Magnets, funnels and paper

set of glass coffee pots for pour over
Photo by Maria Orlova on

All the biz buzz now is about online marketing lead magnets, funnels, and sales pipelines.

But few realise these tools and strategies are not new, and didn’t originate online.

Their birth was with print, and print can still be used effectively to give sales a powerful push.

First some background.

The Covid-19 pandemic lockdown undoubtedly accelerated online business massively while brick-and-mortar businesses had to watch from the sidelines in despair.

During the lockdown, Amazon was clocking sales at a rate of about $11,000 a second on products and services and its equity value shot through the $1-trillion mark.

Netflix sales climbed by 40% to seal its global dominance of entertainment services.

In the US, retail giant Walmart (which until recently owned Asda in the UK) saw its share value rise by 23% in a month, while UK online grocery retailer, Ocado, saw its value leap over 40%.

In stark contrast, brick-and-mortar businesses saw their value all but wiped out. 

A Goldman Sachs study in the US found that nearly 500,000 brick‑and‑mortar retail locations closed due to the pandemic, and in a survey of 1,500 small businesses, half said they would not survive longer than three months of lockdown.

Of course, in the face of such stark contrasts, many start looking to online sales as an answer to their woes. 

After all, if Amazon and others can thrive in a lockdown, why not?

Hence the focus on magnets, funnels and pipelines — the new fad tools and strategies of online marketing for online business.

Funnel guru, and founder of, Russell Brunson, mentions in his superb bestselling book, Dotcom Secrets, that he learnt about funnel strategies and sales pipelines as a teenager by studying junk mail – in print. 

He had been fascinated how anyone could make money by paying to put small adverts in newspaper and magazine classifieds giving away freebies. It made no sense. Yet he saw the adverts every day. 

So he wrote to them to get the freebies and see what happened next.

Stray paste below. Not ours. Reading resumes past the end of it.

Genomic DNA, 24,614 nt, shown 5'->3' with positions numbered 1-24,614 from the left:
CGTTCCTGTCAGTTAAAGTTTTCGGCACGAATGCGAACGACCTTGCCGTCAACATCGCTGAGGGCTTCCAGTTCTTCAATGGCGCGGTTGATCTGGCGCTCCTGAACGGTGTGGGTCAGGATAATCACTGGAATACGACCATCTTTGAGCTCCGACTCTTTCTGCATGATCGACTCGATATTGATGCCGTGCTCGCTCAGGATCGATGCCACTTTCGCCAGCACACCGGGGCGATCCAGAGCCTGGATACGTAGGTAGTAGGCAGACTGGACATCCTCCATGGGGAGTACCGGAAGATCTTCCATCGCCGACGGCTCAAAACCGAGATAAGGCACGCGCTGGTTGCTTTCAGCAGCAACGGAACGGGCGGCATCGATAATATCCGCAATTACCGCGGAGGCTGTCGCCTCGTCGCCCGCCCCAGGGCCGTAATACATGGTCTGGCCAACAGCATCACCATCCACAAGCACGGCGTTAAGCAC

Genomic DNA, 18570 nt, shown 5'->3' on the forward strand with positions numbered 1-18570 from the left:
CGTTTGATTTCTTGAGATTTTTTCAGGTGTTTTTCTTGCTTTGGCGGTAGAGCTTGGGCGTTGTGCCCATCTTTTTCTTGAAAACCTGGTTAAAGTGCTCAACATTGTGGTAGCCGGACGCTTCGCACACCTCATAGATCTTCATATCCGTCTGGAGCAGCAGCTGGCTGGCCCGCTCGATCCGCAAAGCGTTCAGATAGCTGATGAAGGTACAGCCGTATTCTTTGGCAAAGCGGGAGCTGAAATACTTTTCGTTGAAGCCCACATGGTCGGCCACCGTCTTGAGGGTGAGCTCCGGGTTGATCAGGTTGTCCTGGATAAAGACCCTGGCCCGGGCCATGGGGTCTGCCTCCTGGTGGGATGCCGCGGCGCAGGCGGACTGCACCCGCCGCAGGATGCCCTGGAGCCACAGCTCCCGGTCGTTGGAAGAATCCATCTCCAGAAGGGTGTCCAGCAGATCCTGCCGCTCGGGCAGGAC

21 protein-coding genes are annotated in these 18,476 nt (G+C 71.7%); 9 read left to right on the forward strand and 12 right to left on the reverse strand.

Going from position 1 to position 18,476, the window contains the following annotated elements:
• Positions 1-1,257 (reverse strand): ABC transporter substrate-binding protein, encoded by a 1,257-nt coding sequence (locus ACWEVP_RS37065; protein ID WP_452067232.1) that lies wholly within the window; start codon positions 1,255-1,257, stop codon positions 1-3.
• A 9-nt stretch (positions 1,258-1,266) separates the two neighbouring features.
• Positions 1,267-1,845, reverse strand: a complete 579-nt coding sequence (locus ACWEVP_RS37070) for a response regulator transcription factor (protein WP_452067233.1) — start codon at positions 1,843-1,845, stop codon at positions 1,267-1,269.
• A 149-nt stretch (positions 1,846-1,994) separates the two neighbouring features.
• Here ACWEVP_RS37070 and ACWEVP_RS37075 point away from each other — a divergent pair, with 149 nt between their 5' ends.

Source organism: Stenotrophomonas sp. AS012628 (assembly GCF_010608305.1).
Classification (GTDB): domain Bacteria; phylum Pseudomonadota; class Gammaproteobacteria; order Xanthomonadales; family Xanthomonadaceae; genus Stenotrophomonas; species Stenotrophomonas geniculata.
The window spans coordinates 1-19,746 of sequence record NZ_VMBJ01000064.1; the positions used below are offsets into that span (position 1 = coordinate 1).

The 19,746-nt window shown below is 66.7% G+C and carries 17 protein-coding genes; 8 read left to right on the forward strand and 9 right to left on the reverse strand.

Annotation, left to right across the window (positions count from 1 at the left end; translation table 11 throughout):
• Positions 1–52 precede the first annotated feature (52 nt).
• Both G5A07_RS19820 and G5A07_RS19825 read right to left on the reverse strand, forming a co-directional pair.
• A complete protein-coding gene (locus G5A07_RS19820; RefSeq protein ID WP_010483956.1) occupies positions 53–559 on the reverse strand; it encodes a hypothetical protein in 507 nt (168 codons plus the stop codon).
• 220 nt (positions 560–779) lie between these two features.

Pretty soon (much to the dismay of his parents no doubt) he received the freebies — along with mountains of junk mail.

Unlike most of us, he actually read the junk mail — carefully. Pretty soon he saw that all the junk mail from different companies followed much the same pattern. 

They offered other goods and services at higher prices, packaged in special offers with deadlines, all followed up by more junk mail shots.

He later understood that the freebie advert had attracted him into a sales funnel that then pushed him down a value pipeline offering him more products and services which was where the real money was made. It was a marketing machine that clearly worked.

Online funnels work much the same way, but there is one final step that is not online and still relies on print. It’s a final step many miss.

a man receiving his delivery
Photo by Yan Krukov on

It’s when a customer buys a product and has it delivered to them.

Consider for a moment what this actually means. It is someone who has gone through the entire online shopping process and has paid the business to have a product delivered.

Persuading this customer to buy again is infinitely easier than getting a new customer who will have to go through the whole process, and the moment the customer opens the package is the best possible moment to do it.

This is where our PackAds come into play. This is where the opportunity to push the customer further down your value pipeline is at its most powerful.

Our range of PackAds provide a toolbox of products that can be used to build that vital step towards another sale. It is very precisely targeted at the best possible customer profile – someone who has just bought from you. 

It’s low-cost with minimal waste at a moment of maximum customer excitement and engagement.

Don’t miss the golden opportunity.